Engines cheap to retrofit, expert says

According to a list maintained by BRP-Rotax, over 150 engines have been stolen from 1996 to 2021. 

Two of the most targeted models are variations of the 912 or 914 engine, according to the list. BRP-Rotax said it does not know of any recent spike or increase in engine thefts. 

Jeremy Laliberte, an aerospace engineer and professor at Carleton University, says that it is not uncommon for engines like these to be found in unauthorized military equipment.

"There's nothing really too special about the engines," said Laliberte.

"They happen to have a military application, but their performance is nothing spectacular. They're not supersonic, they're not stealthy, there's really nothing exotic about them."

He said what may appeal to those retrofitting the engines for combat use is their quality and price point, since they are likely cheaper to acquire than military-grade engines. 

Regulating dual-use products

BRP-Rotax said their engines are not designed for military purposes and that they are "not listed as dual-use items." 

But according to experts like Laliberte, these engines can still qualify as "dual-use" products. These are items that, while intended for civilians, can be easily retrofitted for military use. 

The Government of Canada describes dual-use goods as having "the potential to be used or modified to produce weapons and military items." 

Some dual-use goods are regulated by both Canadian export control lists, and European Union (EU) control lists when they have clearly delineated military uses.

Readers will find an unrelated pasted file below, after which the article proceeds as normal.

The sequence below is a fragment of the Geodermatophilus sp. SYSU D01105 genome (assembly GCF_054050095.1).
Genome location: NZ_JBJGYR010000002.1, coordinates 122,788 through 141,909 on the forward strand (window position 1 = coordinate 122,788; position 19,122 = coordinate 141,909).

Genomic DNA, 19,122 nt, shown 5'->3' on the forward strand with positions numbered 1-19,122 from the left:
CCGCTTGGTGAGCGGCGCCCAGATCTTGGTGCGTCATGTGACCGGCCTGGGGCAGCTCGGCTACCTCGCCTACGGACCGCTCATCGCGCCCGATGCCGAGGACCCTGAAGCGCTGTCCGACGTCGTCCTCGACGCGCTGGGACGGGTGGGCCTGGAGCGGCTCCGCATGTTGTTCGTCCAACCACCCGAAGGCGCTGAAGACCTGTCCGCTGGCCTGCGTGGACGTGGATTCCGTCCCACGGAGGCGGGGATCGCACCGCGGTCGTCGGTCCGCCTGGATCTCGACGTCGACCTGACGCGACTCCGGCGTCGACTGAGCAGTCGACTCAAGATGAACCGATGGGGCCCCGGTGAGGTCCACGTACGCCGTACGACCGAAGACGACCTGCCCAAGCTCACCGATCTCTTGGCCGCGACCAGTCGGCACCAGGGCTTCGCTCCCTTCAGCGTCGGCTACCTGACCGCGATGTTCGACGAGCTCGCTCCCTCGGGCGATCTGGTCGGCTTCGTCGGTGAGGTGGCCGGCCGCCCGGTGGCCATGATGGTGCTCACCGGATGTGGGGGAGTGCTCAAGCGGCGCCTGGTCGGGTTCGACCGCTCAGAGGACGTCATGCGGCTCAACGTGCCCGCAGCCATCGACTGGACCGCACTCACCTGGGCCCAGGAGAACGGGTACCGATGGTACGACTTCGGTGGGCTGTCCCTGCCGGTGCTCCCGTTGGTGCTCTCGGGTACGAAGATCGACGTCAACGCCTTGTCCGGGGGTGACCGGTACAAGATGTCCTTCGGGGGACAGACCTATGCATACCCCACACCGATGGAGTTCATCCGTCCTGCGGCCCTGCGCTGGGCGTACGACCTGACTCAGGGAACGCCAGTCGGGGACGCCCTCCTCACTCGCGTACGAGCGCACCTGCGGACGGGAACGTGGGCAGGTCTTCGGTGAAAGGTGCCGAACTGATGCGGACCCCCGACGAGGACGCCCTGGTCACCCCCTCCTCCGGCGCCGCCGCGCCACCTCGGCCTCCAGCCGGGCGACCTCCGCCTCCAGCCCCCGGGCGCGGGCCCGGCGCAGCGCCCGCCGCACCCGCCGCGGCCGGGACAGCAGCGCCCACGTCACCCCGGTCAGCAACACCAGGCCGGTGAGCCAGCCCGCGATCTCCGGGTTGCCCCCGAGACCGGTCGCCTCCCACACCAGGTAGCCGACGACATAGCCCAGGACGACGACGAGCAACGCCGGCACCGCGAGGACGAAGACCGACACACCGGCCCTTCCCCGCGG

While the Rotax engine is a dual-use item, it is not identified as a military-use item.

In a statement to CBC, Global Affairs Canada said Canada is following the BRP investigation closely, and that "the combination of export controls and extensive Canadian and UN sanctions already in place against Iran severely limit both imports and exports."

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Experts agree that since the engines were manufactured in Austria, they do not fall under Canadian export regulations, but instead under export controls listed by the EU. 

"The current set of EU sanctions is not explicitly clear with regard to engines such as the Rotax 912 engine," said Austrian ministry of labour and economy spokesperson Alexandra Perl. 

The ministry noted that not all dual-use items are listed under EU sanctions.

Items that could be used for both civil or military purposes could include a broad range of products, such as cars and smartphones, which introduces challenges to regulation. 

"It would be logistically impossible and ineffective to require an authorization for the export of such common household articles to countries that are not under sanctions," Perl said. 

In countries that are sanctioned or have arms embargoes such as Russia, the export control list includes a broader array of military and non-military dual-use products.